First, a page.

Soon 10 million American tobacco smokers could be getting annual CT scans to look for lung cancer. That's if we go the way of a just-released draft of a recommendation from the U.S. Preventive Services Task Force, which portends potential for tens of thousands of cancer deaths averted.
Lung cancer is the leading cause of cancer death in the United States, and most people diagnosed with smoking-related lung cancer die from it. Still 37 percent of U.S. adults are current or former smokers. This new recommendation would apply to people between 55 and 80 years old who smoked (at least a pack a day) for 30 cumulative years, even if they quit smoking long ago.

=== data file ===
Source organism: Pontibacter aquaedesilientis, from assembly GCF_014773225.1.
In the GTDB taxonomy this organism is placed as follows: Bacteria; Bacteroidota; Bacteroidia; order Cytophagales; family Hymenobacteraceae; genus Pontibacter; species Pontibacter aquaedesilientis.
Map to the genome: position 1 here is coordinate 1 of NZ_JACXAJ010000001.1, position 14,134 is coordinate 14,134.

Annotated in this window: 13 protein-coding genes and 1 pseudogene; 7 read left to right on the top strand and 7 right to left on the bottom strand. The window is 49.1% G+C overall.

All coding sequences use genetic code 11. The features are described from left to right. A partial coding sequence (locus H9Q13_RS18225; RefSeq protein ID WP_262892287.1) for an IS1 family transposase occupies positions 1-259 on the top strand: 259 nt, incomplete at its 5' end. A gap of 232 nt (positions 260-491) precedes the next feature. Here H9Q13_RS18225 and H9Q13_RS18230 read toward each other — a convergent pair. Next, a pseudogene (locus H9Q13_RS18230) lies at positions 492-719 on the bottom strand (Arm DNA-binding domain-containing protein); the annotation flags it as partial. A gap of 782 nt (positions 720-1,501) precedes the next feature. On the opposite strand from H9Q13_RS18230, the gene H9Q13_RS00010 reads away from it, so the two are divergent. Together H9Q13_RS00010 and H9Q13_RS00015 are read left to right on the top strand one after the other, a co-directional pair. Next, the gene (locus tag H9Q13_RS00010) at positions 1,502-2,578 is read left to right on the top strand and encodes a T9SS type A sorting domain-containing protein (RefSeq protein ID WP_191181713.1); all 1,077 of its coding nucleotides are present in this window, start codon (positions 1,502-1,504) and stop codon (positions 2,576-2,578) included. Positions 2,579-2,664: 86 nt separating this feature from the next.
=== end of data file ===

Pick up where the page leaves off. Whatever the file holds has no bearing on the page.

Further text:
Here's the risk/benefit breakdown they cite, which you can click through to enlarge. And here's an online module from Memorial Sloan-Kettering made to tell if you might be a candidate for screening.
So, why is this even a question? Why don't we just screen everyone for lung cancer? Why don't we screen everyone with full-body CT scans every year? Every month? Week, day?
1. CT scans involve ionizing radiation, which itself causes cancer. Roughly one in 10,000 screening CTs will actually cause a cancer that eventually kills the person. They're invaluable diagnostic tools, but not worth doing on a whim.